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Re: Ghostscript/GhostPDL 9.22 Release Candidate 1

From: Ken Sharp
Subject: Re: Ghostscript/GhostPDL 9.22 Release Candidate 1
Date: Tue, 19 Sep 2017 13:30:04 +0100

At 13:42 19/09/2017 +0200, David Kastrup wrote:

So the mechanisms mostly out of our own control are Ghostscript in its
ps2pdf facility, various TeX engines when including lots of
ps2pdf-generated PDF files into a main document.

To me this is where the problem lies, PDF is good as a terminal document format, and that was its original aim. Its not good as an intermediate format, or for inclusion in more complex documents.

I feel the correct answer to this is not to use PDF as an intermediate format, it seem to me you should stick with a typesetting format because that allows you to determine that fonts which are named the same, are in fact the same, and you don't need to include them multiple times. In fact for a layout format, you wouldn't normally include the actual fonts at all, of course.

  For this use case, we
want a process that avoids excessive font duplication.  The process so
far involved an additional Ghostscript run removing most of the
duplicates from the TeX-generated PDF (someone please correct me if I
got this wrong).

This only works because all the PDF files you are using (so far) embed the whole font, don't use subsets, and use the same Encoding (or use different names so that they are clearly different fonts). Were you to start using PDF files (from whatever source) where that is not the case, and I quoted OpenOffice as an example, then you might run into the problem with the bug you are exploiting.

By not using the PDF object number as a unique identifier, Ghostscript only uses the font name. If you get two different fonts (subset or otherwise) Ghostscript will assume they are the same font. If they are differently encoded (say that 'A' is encoded at position 0x42 in the first font, but 0x42 in the second font has a 'B') then Ghostscript can't tell and will simply drop the second font.

The result of this is that you will get the wrong text in the output PDF file. Again, this isn't a theoretical problem, we have had numerous bug reports on this count which we have done our best to work around. In the end there was no alternative but to use the object number as the unique identifier (NB we actually use the object number and the filename, in case we get two files with the same font using the same object number....)

The only way you find out this has happened is when you carefully read the text, of course.

We don't really have a way to forego Texinfo for our printed manuals.
Given the comparative importance of TeX for document preparation,
however, I think it would be good to figure out how to keep at least one
viable way open of making this work and figure out a migration path of
the involved tools to how you would optimally would want to have things

I don't think that TeX can (or should) preserve object ids when
including external PDF files, so figuring out some other reasonably
robust identity associated with fonts would seem important.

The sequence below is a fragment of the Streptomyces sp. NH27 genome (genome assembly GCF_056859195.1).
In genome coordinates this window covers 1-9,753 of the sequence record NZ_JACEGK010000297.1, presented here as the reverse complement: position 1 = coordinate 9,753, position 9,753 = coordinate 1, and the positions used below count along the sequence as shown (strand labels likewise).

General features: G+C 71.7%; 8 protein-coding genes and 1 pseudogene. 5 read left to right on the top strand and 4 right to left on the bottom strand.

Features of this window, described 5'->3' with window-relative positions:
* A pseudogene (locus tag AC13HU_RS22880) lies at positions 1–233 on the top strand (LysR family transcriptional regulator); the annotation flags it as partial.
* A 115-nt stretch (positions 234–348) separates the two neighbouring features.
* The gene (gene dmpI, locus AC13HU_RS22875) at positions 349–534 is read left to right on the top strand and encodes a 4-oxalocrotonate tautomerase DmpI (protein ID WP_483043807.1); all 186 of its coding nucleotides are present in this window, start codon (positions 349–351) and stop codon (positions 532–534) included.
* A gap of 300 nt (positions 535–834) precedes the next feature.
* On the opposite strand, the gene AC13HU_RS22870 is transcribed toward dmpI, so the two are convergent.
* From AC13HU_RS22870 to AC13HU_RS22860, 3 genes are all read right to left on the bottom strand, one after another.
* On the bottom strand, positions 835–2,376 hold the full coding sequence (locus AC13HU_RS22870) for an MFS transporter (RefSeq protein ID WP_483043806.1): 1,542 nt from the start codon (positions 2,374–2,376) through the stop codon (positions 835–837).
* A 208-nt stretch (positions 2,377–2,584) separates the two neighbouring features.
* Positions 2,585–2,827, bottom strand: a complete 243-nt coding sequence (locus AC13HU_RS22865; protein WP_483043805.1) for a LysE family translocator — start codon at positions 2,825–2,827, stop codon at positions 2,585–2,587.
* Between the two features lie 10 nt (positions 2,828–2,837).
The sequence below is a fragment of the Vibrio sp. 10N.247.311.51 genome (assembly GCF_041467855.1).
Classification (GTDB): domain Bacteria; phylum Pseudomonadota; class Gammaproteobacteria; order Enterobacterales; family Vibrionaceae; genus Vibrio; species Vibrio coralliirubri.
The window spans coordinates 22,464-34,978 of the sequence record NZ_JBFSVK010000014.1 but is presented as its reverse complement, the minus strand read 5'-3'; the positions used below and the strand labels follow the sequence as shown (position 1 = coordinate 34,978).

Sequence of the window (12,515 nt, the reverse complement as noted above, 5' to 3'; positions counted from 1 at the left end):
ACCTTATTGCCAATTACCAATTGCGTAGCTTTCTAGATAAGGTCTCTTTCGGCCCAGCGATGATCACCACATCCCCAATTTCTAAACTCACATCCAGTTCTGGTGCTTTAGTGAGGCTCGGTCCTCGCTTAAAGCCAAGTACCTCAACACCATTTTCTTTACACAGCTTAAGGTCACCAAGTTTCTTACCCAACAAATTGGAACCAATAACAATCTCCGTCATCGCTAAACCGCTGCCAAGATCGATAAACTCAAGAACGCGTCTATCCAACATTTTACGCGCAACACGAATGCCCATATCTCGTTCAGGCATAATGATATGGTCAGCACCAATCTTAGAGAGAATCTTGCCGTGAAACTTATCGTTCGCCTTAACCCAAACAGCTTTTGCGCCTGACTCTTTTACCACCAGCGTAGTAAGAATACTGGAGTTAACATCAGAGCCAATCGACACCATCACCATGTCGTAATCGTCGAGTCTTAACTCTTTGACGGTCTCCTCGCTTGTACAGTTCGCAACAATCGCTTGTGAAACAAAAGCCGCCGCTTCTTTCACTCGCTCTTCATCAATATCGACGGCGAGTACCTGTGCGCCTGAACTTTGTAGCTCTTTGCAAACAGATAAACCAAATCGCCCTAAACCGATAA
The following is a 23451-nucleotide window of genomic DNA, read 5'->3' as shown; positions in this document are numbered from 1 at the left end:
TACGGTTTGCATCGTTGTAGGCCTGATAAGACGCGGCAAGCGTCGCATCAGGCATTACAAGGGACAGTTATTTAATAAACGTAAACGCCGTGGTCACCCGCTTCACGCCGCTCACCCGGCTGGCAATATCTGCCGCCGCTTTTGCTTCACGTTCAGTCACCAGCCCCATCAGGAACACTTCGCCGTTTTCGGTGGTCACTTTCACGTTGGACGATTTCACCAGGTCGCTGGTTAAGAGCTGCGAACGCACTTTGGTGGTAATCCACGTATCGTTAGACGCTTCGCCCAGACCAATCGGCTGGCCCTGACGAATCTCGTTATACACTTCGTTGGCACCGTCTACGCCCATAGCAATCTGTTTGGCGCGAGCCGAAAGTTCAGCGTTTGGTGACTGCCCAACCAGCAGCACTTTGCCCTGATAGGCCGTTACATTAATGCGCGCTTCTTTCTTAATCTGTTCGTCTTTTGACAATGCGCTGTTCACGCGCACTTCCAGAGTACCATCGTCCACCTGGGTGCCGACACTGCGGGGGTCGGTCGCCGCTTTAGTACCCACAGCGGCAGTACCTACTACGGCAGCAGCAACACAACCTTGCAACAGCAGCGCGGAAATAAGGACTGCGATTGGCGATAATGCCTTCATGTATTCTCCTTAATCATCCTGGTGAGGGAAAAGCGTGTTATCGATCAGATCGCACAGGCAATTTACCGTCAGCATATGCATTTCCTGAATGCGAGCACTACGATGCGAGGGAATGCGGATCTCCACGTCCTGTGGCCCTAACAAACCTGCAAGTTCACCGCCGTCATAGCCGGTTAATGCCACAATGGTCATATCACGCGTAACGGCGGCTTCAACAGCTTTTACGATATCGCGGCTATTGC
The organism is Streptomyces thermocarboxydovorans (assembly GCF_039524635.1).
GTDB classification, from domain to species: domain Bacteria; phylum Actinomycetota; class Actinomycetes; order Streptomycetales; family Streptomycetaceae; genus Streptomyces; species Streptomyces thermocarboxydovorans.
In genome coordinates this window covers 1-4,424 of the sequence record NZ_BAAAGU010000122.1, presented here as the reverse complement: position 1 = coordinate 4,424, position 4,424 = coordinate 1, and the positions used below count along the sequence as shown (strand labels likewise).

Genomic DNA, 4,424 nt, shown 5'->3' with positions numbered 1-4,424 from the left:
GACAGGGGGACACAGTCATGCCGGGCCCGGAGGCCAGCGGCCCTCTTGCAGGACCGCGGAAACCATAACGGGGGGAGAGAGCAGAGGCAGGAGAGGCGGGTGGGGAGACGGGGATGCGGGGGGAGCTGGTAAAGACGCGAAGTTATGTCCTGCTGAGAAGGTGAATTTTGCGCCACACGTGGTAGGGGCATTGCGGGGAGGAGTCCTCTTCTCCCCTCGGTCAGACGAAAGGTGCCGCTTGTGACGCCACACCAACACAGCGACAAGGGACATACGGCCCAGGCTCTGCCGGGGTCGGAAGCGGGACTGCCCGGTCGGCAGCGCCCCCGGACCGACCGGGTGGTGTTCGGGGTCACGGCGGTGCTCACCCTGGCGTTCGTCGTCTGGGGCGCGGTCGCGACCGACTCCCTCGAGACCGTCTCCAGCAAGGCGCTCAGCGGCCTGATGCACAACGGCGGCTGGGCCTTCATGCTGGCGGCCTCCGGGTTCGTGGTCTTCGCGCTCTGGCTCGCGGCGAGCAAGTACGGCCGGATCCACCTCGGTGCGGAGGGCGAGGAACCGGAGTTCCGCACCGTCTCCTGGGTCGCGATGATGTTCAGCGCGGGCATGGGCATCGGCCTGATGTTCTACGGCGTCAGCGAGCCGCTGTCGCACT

Well I know nothing about TeX. It seems to me however, that it *must* preserve the object IDs in some sense, because otherwise you wouldn't be ending up with multiple copies of fonts. If it didn't preserve the object numbers, then it would assume that the first 'Times' is the same as the second 'Times' and would collapse them into a single reference. Exactly as you are using Ghostscript for at present.

If your PDF files contain ToUnicode CMaps then its possible to identify properly which glyph is actually intended by each character code in each font. Doing that would allow you to optimise the use of fonts, because you could alter the character coding of each usage so that it was consistent across the documents and only required a single instance of the font in question.

I'd have to experiment to find out, but it would nit surprise me to discover that when you include a PDF file in TeX what it actually does is convert it into an EPS or PostScript program and then concatenates all the documents together.

That would mean TeX could use PDF files as a kind of 'black box', and would mean that the fonts would be included multiple times, just as you say is happening.

> PDF was never intended as a means of transferring, or 'containerising'
> content, its not trivial (or even possible in general) to extract
> content from, or simplify, PDF files.

And yet I seem to remember Adobe has a specification for how to write
PDF intended for embedding, haven't they?

Err, no, I don't think so. You can embed files untouched (including PDF files) inside a PDF, just as other file types. But that's not really what I meant when I said 'containerising'.

You can also have PDF Collections (I can't recall if that's the correct name) but again that isn't what I meant when I talk about transferring content, because you aren't transferring the content, you are including the whole thing, not just its content.

I was thinking more like writing a .docx file as an RTF or a spreadhseet as a comma separated file. Transferring the content without the associated container.


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